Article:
Families enjoying Will County’s natural heritage.
The Land Conservancy of Will County is a land trust formed in March 2005, with nine volunteer Board members, one part-time staff member and an office in Frankfort, Il.
Our mission is simple and very ambitious – to protect the places and landscapes we love in Will County, forever.
The Land Conservancy works on this vision by:
- growing a base of membership support from Will County residents and businesses,
- working with private landowners across the county to support private land protection efforts – either through donations of land or by holding conservation easements for select landowners and,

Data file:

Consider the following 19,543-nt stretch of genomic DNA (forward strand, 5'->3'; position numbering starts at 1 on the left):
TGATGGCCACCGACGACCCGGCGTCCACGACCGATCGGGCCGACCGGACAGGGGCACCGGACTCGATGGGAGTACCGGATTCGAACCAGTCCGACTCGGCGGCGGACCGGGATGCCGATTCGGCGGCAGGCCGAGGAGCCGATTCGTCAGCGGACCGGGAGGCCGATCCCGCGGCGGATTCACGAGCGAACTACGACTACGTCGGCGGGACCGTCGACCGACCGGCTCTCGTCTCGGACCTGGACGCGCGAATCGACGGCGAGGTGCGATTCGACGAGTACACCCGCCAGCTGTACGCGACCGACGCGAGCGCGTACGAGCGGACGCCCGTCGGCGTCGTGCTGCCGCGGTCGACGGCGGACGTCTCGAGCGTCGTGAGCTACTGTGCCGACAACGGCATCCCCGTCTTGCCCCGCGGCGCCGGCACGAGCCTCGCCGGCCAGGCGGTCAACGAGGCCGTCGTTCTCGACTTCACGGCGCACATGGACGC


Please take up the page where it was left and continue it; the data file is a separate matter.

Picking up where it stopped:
- promoting the value of habitat protection, native plant landscapes and open space planning to communities, homeowners, corporate partners, municipalities and developers.
To learn more about the history of our organization and the achievements we’ve made since our founding, click here:
LCWC History, from 2005 - today